It is seen that the change in melt index of the examples with treatment time at 95 C. falls off after 3-4 hr. The final product obtained after slow cooling may be more degraded than would be expected from a graphical plot (see Example 4). This is believed to be due to oxygen being absorbed by the water during cooling. To prevent degradation continuing beyond the desired extent, if it is not convenient to separate the treated polymer from the slurry immediately, the peroxide may be decomposed by the addition of an inhibitor, for example a phenol or bisphenol, 2,6ditertiary butyl-4-methyl-phenol being convenient for this purpose, a sulphur compound such as a mercaptan, an amine such as triethylene tetramine, or a primary or secondary alcohol.

Very suitably the inhibitor may be added dissolved in a solvent. It is preferred that the weight of inhibitor is at least twice the weight of free-radical catalyst. Alternatively the slurry may be rapidly cooled. In blanks 2 and 3 there was no change in melt index when polymer powder, degassed and then allowed to absorb nitrogen, was slurried under nitrogen with water free from air but containing polyethylene oxide monostearate as wetting agent and benzoyl peroxide or azodiisobutyronitrile and then heated at 95 C. This clearly shows that oxygen trapped in the polymer particles and/ or dissolved in the aqueous phase is essential for degradation to occur at 95 C. and that initiation of this process at 95 C. depends on free-radicals.

Example 2 Time Melt Index Air volume:

slurry volume 0 0. 2 1 hr. 40 min. 1. 2 9. 4 2 hrs. 30 min 2. 4 9.0 3 ]1rs.. 5.0 14.0 4 hrs 021.2 0 10.0

The figures in the last column indicate the volume of air in the vessel for each volume of slurry.

Example 3 Example 1 was repeated, using polypropylene of melt index 0.3, and varying the proportion of benzoyl peroxide added. The results were as follows:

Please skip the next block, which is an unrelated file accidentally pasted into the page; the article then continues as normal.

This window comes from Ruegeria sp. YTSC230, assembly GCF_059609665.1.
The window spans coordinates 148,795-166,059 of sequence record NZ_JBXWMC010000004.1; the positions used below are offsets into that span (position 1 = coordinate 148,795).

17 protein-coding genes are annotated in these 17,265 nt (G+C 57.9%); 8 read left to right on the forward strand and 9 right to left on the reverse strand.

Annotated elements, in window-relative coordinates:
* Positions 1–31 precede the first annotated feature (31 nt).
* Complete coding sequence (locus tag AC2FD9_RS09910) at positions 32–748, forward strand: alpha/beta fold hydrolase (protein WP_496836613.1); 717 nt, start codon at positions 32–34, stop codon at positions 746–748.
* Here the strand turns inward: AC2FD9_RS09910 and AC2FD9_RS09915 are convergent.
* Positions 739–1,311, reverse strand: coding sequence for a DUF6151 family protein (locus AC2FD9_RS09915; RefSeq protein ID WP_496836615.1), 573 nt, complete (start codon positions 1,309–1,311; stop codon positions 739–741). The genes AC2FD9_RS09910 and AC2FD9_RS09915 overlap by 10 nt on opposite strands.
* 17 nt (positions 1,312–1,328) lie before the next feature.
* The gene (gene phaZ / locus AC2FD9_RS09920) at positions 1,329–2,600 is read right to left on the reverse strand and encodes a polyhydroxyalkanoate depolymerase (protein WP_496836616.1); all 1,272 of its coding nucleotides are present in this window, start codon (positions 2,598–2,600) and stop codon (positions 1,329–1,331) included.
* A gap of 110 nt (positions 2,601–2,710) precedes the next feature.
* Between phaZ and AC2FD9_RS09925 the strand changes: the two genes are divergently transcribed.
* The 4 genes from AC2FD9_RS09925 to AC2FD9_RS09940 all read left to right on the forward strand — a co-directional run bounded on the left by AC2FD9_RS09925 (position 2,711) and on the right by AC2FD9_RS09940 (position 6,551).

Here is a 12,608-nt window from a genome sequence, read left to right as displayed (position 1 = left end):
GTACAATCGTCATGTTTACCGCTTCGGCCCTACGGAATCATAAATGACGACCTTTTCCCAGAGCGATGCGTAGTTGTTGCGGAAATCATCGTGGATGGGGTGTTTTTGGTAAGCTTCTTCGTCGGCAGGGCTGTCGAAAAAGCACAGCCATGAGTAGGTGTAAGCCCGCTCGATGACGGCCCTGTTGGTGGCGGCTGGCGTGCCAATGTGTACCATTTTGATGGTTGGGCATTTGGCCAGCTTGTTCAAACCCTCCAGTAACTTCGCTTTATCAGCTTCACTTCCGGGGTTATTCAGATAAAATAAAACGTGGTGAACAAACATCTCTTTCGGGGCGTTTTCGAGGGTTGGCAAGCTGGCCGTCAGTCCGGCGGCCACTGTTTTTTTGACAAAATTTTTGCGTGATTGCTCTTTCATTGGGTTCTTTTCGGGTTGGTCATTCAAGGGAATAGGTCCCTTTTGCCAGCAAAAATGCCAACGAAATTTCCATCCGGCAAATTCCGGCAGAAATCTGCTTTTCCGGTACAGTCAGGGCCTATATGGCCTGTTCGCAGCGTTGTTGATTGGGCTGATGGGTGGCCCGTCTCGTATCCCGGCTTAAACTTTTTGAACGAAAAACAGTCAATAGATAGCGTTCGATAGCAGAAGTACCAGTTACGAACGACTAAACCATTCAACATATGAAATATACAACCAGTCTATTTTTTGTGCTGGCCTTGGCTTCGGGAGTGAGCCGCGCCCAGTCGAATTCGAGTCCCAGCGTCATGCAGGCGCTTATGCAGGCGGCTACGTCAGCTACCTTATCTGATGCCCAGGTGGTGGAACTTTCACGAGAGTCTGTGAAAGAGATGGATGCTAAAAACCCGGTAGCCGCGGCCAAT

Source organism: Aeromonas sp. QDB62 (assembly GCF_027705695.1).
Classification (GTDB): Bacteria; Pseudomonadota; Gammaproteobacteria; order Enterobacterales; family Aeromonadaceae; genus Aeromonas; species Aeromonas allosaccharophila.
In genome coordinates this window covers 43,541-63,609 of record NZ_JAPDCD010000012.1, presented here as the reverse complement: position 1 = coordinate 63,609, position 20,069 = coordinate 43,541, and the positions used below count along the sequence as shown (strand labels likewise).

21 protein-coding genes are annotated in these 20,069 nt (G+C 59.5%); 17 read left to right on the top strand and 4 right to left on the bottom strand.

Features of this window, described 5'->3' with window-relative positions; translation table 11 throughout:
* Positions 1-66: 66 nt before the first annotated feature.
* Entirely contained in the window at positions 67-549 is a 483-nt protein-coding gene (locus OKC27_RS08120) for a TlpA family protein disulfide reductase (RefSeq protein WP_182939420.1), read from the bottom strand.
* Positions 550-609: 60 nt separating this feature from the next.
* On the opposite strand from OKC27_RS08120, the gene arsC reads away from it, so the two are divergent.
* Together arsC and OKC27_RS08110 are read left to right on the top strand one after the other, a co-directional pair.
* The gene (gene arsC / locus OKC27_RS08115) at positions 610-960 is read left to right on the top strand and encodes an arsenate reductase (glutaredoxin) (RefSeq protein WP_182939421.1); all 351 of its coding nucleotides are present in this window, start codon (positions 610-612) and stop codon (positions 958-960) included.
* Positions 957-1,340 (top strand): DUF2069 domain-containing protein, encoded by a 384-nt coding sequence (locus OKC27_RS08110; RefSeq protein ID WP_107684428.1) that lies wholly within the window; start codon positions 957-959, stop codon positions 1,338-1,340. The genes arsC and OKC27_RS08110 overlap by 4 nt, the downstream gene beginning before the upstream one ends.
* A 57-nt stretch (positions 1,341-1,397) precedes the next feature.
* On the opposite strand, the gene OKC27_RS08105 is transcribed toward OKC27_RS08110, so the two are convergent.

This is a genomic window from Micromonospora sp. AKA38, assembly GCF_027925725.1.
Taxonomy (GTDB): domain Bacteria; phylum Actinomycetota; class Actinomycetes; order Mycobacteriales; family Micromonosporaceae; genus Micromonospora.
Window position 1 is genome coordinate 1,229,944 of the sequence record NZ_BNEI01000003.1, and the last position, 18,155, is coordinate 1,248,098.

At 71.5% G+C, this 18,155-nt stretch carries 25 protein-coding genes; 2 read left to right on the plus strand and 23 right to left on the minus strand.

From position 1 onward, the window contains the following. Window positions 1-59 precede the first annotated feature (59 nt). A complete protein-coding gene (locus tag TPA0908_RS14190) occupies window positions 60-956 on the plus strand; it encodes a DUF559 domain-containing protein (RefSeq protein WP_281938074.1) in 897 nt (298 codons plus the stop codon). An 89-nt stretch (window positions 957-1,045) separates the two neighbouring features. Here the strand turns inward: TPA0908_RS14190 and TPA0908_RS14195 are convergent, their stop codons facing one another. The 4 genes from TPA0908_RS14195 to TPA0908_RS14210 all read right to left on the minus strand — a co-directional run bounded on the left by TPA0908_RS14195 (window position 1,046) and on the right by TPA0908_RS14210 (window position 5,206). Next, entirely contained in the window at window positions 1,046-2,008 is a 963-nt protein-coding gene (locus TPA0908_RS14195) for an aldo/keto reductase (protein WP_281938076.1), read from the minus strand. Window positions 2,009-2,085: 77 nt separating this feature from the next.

Two slurries were prepared, each comprising 20 parts by Weight of polypropylene of melt index 0.3 (determined as before), 0.1 part by weight of benzoyl peroxide (dissolved in benzene) and 1 part by weight of polyethylene oxide monostearate (as emulsifier) in 100 parts by Weight of Water containing dissolved oxygen.

The slurries were heated at :2 C. for three hours. At this point, the polypropylene of one slurry had been degraded to a melt index of 6.6, the other to a melt index of 11. Respectively 0.1 and 0.2 part by weight of 2,6- clitertiarybutyl-4-methyl phenol were added to the two slurries, which were allowed to cool. Samples were taken hourly for melt index determination. The results were as follows:

The degradation of polypropylene by the process of this invention can therefore be conveniently stopped at any desired point by the addition of sufiicient phenolic antioxidant to inactivate the peroxide, and the continued degradation on cooling owing to reabsorption of oxygen by the water, demonstrated in Example 1, can be prevented. As will be seen from the figures above, the amount of phenolic antioxidant added is suitably about twice the weight of peroxide used in the degradation.

In a high temperature degradation, in which a peroxide is not used, as for instance in Example 2, it may be advisable to add smaller quantities of antioxidant at the end of the degradation to inactivate any unstable reaction products of the polymer and oxygen which could catalyse further degradation. Alternatively the slurry may be rapidly cooled.

In continuous or semi-continuous operation antioxidant may be continuously added to or initially placed in the receiver for the treated slurry.

This example demonstrates a laboratory-scale continuous process for the degradation of polypropylene.